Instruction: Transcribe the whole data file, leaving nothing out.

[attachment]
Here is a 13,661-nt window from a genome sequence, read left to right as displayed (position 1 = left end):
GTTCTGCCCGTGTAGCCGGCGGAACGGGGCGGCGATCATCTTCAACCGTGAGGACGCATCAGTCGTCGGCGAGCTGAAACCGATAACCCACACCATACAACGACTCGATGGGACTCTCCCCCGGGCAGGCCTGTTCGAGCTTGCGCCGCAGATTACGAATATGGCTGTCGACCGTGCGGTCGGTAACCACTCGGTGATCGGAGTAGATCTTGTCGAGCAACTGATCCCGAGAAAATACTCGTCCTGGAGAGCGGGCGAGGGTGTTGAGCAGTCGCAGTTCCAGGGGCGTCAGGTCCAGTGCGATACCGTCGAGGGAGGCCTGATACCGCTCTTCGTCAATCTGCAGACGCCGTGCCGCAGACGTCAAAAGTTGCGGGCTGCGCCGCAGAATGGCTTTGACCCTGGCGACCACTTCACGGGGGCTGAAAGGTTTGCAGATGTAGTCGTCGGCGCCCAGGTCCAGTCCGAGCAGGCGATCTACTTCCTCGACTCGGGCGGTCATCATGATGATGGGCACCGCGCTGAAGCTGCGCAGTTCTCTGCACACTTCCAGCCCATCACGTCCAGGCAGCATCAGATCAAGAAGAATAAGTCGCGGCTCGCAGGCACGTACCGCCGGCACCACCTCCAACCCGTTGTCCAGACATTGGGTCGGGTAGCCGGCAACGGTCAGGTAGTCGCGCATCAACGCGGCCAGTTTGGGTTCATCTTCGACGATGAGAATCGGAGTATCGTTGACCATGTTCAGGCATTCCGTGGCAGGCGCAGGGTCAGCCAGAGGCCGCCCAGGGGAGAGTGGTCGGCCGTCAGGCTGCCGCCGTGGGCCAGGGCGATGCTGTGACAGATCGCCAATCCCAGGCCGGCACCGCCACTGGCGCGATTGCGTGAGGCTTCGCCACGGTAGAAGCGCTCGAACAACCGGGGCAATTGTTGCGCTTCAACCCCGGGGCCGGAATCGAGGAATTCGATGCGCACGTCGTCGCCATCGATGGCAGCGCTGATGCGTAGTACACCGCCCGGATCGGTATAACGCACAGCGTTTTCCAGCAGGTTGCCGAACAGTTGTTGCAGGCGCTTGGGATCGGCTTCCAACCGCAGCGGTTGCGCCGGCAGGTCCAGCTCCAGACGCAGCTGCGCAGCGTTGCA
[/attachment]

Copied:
Here is a 13,661-nt window from a genome sequence, read left to right as displayed (position 1 = left end):
GTTCTGCCCGTGTAGCCGGCGGAACGGGGCGGCGATCATCTTCAACCGTGAGGACGCATCAGTCGTCGGCGAGCTGAAACCGATAACCCACACCATACAACGACTCGATGGGACTCTCCCCCGGGCAGGCCTGTTCGAGCTTGCGCCGCAGATTACGAATATGGCTGTCGACCGTGCGGTCGGTAACCACTCGGTGATCGGAGTAGATCTTGTCGAGCAACTGATCCCGAGAAAATACTCGTCCTGGAGAGCGGGCGAGGGTGTTGAGCAGTCGCAGTTCCAGGGGCGTCAGGTCCAGTGCGATACCGTCGAGGGAGGCCTGATACCGCTCTTCGTCAATCTGCAGACGCCGTGCCGCAGACGTCAAAAGTTGCGGGCTGCGCCGCAGAATGGCTTTGACCCTGGCGACCACTTCACGGGGGCTGAAAGGTTTGCAGATGTAGTCGTCGGCGCCCAGGTCCAGTCCGAGCAGGCGATCTACTTCCTCGACTCGGGCGGTCATCATGATGATGGGCACCGCGCTGAAGCTGCGCAGTTCTCTGCACACTTCCAGCCCATCACGTCCAGGCAGCATCAGATCAAGAAGAATAAGTCGCGGCTCGCAGGCACGTACCGCCGGCACCACCTCCAACCCGTTGTCCAGACATTGGGTCGGGTAGCCGGCAACGGTCAGGTAGTCGCGCATCAACGCGGCCAGTTTGGGTTCATCTTCGACGATGAGAATCGGAGTATCGTTGACCATGTTCAGGCATTCCGTGGCAGGCGCAGGGTCAGCCAGAGGCCGCCCAGGGGAGAGTGGTCGGCCGTCAGGCTGCCGCCGTGGGCCAGGGCGATGCTGTGACAGATCGCCAATCCCAGGCCGGCACCGCCACTGGCGCGATTGCGTGAGGCTTCGCCACGGTAGAAGCGCTCGAACAACCGGGGCAATTGTTGCGCTTCAACCCCGGGGCCGGAATCGAGGAATTCGATGCGCACGTCGTCGCCATCGATGGCAGCGCTGATGCGTAGTACACCGCCCGGATCGGTATAACGCACAGCGTTTTCCAGCAGGTTGCCGAACAGTTGTTGCAGGCGCTTGGGATCGGCTTCCAACCGCAGCGGTTGCGCCGGCAGGTCCAGCTCCAGACGCAGCTGCGCAGCGTTGCA